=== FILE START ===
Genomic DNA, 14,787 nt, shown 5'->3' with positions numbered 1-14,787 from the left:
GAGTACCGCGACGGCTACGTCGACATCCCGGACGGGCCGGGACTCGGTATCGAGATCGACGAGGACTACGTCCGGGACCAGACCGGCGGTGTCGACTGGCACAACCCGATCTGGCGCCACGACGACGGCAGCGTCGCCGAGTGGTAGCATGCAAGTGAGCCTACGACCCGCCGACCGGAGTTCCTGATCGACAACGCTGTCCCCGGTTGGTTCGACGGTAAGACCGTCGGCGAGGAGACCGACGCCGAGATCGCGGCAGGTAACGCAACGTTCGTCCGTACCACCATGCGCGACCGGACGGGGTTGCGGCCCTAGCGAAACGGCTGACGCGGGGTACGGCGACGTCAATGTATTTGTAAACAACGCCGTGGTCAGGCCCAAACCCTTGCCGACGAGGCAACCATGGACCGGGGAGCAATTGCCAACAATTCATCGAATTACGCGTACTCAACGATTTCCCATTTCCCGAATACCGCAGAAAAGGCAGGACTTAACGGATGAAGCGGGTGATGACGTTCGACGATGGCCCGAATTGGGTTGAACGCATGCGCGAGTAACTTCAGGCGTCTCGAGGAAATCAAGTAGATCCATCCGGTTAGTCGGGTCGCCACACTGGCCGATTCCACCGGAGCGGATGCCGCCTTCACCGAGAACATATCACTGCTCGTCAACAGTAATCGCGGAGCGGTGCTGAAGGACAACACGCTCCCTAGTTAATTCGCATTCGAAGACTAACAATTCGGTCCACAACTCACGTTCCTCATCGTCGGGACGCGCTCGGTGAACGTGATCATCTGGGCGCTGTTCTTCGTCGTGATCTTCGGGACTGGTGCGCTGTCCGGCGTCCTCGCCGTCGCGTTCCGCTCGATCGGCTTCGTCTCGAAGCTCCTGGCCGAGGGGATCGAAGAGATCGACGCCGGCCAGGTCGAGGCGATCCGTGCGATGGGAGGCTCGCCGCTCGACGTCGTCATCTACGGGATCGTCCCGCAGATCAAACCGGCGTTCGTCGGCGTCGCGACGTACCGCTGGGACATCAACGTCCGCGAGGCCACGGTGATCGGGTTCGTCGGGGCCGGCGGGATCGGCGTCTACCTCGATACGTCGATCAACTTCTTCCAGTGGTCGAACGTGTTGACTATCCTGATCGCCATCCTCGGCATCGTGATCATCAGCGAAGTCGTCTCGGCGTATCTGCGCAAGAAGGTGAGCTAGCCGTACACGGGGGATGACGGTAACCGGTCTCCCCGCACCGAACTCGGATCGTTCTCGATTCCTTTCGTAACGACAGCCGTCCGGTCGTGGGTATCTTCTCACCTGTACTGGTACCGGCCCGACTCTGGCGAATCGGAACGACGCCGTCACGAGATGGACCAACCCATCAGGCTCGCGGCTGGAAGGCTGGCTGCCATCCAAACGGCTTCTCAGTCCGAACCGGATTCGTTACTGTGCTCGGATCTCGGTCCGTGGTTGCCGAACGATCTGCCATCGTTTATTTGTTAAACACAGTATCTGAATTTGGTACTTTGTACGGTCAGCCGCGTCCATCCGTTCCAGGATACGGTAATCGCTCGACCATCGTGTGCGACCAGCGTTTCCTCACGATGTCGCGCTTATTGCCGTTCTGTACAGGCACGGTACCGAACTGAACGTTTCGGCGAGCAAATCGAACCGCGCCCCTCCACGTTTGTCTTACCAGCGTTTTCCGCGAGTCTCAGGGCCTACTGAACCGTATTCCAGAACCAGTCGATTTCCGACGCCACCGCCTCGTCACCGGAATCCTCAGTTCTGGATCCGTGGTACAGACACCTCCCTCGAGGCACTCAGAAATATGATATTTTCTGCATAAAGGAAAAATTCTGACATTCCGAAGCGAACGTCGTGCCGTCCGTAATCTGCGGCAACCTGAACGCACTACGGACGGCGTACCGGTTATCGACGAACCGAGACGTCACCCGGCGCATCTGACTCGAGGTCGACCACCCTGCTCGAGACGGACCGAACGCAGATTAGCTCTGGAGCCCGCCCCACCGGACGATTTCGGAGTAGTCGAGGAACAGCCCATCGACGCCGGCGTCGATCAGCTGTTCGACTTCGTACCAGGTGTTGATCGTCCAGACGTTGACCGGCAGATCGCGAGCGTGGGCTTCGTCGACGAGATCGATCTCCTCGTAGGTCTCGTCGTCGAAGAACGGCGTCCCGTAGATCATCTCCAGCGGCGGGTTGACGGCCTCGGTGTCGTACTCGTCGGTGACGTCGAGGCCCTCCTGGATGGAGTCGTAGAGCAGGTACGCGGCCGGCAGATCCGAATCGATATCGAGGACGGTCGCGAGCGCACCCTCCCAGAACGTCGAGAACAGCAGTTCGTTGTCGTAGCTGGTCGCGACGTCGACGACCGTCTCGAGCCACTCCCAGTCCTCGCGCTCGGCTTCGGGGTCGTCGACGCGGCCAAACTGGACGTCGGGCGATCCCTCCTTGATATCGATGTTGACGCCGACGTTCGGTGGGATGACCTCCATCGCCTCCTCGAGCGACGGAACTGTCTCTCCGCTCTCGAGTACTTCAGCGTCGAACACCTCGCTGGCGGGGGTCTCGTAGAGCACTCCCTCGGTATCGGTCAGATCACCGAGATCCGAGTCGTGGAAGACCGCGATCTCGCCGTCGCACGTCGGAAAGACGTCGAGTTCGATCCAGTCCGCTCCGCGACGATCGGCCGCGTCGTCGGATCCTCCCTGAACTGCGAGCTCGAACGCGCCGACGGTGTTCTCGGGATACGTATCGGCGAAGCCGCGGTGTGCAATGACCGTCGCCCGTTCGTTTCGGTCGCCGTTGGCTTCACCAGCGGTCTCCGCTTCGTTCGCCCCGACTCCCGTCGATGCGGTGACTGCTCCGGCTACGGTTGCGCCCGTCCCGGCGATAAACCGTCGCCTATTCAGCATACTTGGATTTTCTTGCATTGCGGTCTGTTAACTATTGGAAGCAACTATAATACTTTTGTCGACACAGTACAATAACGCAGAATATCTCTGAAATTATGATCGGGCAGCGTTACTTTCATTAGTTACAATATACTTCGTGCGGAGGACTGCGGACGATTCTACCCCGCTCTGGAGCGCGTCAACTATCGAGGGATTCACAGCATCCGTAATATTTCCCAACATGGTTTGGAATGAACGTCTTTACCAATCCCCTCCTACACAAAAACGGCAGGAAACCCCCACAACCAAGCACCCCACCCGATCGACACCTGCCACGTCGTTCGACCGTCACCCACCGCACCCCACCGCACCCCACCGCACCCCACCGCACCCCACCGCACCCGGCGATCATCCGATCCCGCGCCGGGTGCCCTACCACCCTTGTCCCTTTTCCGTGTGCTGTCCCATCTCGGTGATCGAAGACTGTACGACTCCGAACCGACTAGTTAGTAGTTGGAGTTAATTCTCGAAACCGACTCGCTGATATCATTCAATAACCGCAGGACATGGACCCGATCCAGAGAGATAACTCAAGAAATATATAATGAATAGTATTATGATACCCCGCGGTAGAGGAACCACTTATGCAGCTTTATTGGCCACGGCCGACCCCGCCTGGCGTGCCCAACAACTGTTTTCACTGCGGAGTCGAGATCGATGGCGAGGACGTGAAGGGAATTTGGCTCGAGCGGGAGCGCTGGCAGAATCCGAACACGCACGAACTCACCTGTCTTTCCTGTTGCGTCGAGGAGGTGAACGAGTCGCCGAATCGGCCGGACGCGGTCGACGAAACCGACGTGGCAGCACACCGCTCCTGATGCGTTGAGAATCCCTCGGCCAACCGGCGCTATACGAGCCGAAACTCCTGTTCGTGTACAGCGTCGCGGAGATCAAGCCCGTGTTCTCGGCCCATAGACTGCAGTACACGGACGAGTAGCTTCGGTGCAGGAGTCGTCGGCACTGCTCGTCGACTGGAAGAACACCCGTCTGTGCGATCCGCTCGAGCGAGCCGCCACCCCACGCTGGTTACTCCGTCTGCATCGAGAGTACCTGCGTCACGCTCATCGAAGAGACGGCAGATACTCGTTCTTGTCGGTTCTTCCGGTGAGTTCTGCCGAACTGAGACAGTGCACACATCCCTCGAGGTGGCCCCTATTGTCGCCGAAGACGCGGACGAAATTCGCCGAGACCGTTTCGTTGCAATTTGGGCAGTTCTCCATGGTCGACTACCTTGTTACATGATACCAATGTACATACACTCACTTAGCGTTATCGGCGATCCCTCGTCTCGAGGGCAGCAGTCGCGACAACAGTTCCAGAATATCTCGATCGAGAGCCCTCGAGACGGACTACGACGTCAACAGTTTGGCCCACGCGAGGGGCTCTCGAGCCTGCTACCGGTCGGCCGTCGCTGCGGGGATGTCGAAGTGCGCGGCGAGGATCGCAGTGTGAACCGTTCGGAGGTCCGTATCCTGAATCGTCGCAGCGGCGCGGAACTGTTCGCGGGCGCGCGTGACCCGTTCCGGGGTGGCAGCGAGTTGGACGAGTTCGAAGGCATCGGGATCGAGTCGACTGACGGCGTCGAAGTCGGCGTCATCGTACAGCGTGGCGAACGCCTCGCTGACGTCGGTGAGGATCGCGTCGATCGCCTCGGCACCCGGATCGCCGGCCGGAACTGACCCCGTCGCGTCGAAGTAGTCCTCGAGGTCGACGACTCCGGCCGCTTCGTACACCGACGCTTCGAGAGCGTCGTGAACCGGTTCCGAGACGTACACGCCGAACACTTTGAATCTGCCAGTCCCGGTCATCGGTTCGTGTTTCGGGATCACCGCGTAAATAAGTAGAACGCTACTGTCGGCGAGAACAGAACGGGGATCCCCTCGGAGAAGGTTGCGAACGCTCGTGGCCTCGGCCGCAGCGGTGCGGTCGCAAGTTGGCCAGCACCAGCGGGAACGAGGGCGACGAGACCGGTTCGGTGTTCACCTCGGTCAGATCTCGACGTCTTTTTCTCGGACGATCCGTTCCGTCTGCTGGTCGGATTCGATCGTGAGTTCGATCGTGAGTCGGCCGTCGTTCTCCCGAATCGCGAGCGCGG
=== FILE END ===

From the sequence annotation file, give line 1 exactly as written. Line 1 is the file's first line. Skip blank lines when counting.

Genomic DNA, 14,787 nt, shown 5'->3' with positions numbered 1-14,787 from the left: